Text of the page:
Such future-oriented stories are especially important in generating more radical changes linked to developmental frontiers such as nanotechnology or blockchain, or the creation of new markets such as local food, quantum computing or electronic vehicles. Research suggests that before investment into new technologies and markets occurs in a serious way, believable stories need to be told and retold not only by entrepreneurs, but also by credible third parties including investors, policy makers and the media. Recent research has demonstrated how the growing resonance of stories shapes attention in an entrepreneurial ecosystem, highlighting how the emergence of entrepreneurial possibilities is driven by different groups of people converging and sharing similar types of stories (Hannigan et al., 2021). However, we still do not have a firm grasp on the mechanisms of how this evolves.

In the early development of future opportunities to exploit, there is often a cacophony of stories told that lay out various possible pathways for the construction of an opportunity (Wry, Lounsbury & Glynn, 2011). Many of these storied pathways might conflict, and not all pan out. We have very little understanding of how various kinds of entrepreneurial possibilities come to light, and either gain or lose traction as stories that resonate. These are the early moments that bring new entrepreneurs into existence as people and organizations begin to join a story, constituting an identity associated with making a dream a reality.


Understanding how opportunities begin as possibilities is a helpful step towards unpacking their emergence. This is not about describing a chaos of infinite possibilities; we instead advocate for a systematic mapping of the space of various possible futures where entrepreneurial exploration occurs. Such analytical approaches may draw on topic modeling and other techniques of analyzing large amounts of data (Hannigan et. al., 2019; Hannigan et. al., forthcoming).

As Aldrich & Ruef (2018) forcefully argue, entrepreneurship research has a major issue with representativeness of data. Studying successful entrepreneurial efforts and neglecting failures has far too often meant sampling on the dependent variable. Focusing too much attention researching narrow samples of “unicorn” or “gazelle” firms that obtain venture capital funding or undergo initial public offerings (IPO) can distract from the broader phenomenon of entrepreneurship. In a similar light, focusing attention on opportunities brings a bias in favor of what can be measured.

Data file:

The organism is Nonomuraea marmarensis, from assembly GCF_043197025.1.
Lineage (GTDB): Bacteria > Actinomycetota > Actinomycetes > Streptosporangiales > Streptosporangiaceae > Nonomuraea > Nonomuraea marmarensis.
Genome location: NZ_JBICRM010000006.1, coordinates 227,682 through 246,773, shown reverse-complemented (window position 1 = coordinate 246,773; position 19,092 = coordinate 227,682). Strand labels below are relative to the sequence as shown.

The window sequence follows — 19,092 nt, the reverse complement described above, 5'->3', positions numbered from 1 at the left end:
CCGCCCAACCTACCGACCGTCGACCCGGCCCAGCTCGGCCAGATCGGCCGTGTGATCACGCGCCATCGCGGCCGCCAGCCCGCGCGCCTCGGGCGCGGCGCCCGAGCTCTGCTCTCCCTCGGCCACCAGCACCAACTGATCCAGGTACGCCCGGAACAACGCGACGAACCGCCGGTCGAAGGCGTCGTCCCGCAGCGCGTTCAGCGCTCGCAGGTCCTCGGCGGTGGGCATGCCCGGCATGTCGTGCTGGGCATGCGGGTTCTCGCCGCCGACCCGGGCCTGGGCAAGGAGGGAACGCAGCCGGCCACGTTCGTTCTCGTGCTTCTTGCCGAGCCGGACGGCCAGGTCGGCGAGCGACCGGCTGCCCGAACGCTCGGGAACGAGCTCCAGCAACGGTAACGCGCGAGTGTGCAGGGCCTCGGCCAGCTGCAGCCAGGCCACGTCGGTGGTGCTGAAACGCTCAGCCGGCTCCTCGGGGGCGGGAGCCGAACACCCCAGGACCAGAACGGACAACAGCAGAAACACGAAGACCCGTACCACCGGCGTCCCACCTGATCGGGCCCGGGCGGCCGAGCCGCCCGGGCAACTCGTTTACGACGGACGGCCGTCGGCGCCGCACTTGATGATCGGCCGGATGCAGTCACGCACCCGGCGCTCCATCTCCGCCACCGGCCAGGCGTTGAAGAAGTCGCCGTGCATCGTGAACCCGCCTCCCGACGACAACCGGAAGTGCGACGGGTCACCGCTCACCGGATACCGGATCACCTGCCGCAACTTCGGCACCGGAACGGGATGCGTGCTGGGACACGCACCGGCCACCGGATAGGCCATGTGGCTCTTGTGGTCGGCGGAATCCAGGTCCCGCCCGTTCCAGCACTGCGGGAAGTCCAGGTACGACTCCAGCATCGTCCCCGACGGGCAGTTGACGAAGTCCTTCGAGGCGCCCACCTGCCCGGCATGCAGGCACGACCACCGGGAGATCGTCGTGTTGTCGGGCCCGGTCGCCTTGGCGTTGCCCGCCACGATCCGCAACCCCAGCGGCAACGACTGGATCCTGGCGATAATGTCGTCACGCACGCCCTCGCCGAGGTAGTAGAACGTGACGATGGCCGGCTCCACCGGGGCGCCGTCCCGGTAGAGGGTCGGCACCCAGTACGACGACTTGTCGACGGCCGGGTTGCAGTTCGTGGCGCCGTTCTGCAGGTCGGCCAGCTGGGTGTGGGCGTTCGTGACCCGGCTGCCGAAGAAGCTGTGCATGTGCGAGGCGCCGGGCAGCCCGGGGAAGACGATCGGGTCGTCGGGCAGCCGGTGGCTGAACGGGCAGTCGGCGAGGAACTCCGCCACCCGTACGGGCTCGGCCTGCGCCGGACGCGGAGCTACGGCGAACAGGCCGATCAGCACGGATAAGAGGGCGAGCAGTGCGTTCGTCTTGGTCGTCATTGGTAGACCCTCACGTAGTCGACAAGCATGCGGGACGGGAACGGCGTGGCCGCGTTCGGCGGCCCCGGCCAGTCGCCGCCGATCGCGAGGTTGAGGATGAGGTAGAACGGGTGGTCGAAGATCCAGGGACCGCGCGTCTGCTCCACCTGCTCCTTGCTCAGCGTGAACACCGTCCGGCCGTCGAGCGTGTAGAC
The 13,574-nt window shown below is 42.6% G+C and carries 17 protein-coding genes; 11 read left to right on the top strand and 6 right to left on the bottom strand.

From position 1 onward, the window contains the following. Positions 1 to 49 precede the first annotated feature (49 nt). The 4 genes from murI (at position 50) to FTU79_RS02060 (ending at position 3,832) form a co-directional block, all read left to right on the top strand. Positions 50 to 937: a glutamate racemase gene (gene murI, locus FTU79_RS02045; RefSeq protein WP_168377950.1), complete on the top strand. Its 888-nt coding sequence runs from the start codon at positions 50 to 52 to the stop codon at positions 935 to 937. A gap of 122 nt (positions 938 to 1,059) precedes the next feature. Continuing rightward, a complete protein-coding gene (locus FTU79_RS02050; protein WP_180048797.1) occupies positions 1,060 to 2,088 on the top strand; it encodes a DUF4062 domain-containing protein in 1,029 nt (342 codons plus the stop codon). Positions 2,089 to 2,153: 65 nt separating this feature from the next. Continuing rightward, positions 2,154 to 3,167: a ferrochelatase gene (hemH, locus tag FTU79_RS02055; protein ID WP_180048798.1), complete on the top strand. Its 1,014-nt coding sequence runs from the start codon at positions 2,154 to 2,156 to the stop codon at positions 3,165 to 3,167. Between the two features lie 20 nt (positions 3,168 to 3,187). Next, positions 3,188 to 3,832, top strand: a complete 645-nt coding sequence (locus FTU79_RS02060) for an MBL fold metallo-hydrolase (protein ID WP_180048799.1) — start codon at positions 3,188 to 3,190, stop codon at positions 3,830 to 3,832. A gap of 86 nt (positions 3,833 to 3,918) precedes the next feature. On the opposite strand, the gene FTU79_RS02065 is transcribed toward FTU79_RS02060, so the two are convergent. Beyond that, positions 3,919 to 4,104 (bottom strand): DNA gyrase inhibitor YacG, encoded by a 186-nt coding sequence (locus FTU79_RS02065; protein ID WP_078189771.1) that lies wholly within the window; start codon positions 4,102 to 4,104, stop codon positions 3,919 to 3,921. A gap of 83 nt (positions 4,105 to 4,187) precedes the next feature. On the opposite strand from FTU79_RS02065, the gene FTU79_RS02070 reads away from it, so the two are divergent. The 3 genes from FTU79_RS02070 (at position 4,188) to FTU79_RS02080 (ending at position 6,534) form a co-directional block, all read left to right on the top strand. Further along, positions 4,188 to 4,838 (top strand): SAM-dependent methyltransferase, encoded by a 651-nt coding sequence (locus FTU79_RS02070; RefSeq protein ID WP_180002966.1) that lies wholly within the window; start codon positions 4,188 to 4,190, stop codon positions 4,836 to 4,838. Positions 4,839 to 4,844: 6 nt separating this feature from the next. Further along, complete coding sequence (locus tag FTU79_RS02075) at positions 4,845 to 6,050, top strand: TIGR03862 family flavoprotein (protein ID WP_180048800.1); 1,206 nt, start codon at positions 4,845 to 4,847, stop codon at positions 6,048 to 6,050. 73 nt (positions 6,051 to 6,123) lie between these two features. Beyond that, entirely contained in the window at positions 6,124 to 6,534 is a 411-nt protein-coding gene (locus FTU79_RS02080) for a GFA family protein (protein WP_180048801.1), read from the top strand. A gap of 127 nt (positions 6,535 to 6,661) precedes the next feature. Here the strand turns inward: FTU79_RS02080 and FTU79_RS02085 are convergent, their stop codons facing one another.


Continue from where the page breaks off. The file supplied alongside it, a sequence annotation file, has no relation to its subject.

We advocate for a view that emphasizes the as-yet-unobserved early moments – not simply as counterfactuals for quasi-experiments, but in systematically mapping collective storytelling and the construction of plausible futures. The promise here is enhancing understanding of the processes by which entrepreneurial possibilities take shape, seeding what will later be coded as tangible opportunities that become exploited. Thus, an adequate explanation of opportunities requires the study of paths chosen amidst a range of possibilities where most paths fail. This is at the heart of cultural entrepreneurship.


  • Entrepreneurship research has paid much attention to the successful exploitation of opportunities, but we have a much more limited understanding of the exploratory entrepreneurial processes that undergird the emergence, blossoming and failure of various possible entrepreneurial paths.
  • The study of entrepreneurial possibilities aims to direct scholars towards the study of dreams about the future. These dreams, which get expressed as stories that vie for attention and commitment, are at the core of cultural entrepreneurship.
  • Resonant stories that gain traction have the generative power to bring new entrepreneurs into existence, and through collective action, dreams about new technologies and markets can begin to be realized.
  • While most dreams fizzle, some possibilities can become translated into opportunities that can be constructed, discovered and exploited.
  • The implication is that to develop a richer understanding of entrepreneurial opportunities, we have to stop sampling on the dependent variable of successful entrepreneurs, and strive towards a broader understanding of how some limited number of dreams get selected as opportunities.
  • For entrepreneurs or investors, this line of research suggests that getting in on the earliest moments of an opportunity requires attending to future-oriented stories that are beginning to gain traction among small communities, and before they are more widely validated and accepted by the mainstream.


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Michael Lounsbury

Michael Lounsbury

Professor / Strategy, Entrepreneurship & Management / University of Alberta
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Tim Hannigan

Tim Hannigan

Assistant Professor / Strategy, Entrepreneurship, & Management / Alberta School of Business, University of Alberta
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Cite this Article

Lounsbury, M., & Hannigan, T. (2022, January 20). Field of dreams: exploration of entrepreneurial possibilities. Entrepreneur & Innovation Exchange. Retrieved August 8, 2022, from
Lounsbury, Michael, and Tim Hannigan. "Field of Dreams: Exploration of Entrepreneurial Possibilities" Entrepreneur & Innovation Exchange. 20 Jan. 2022. Web 8 Aug. 2022 <>.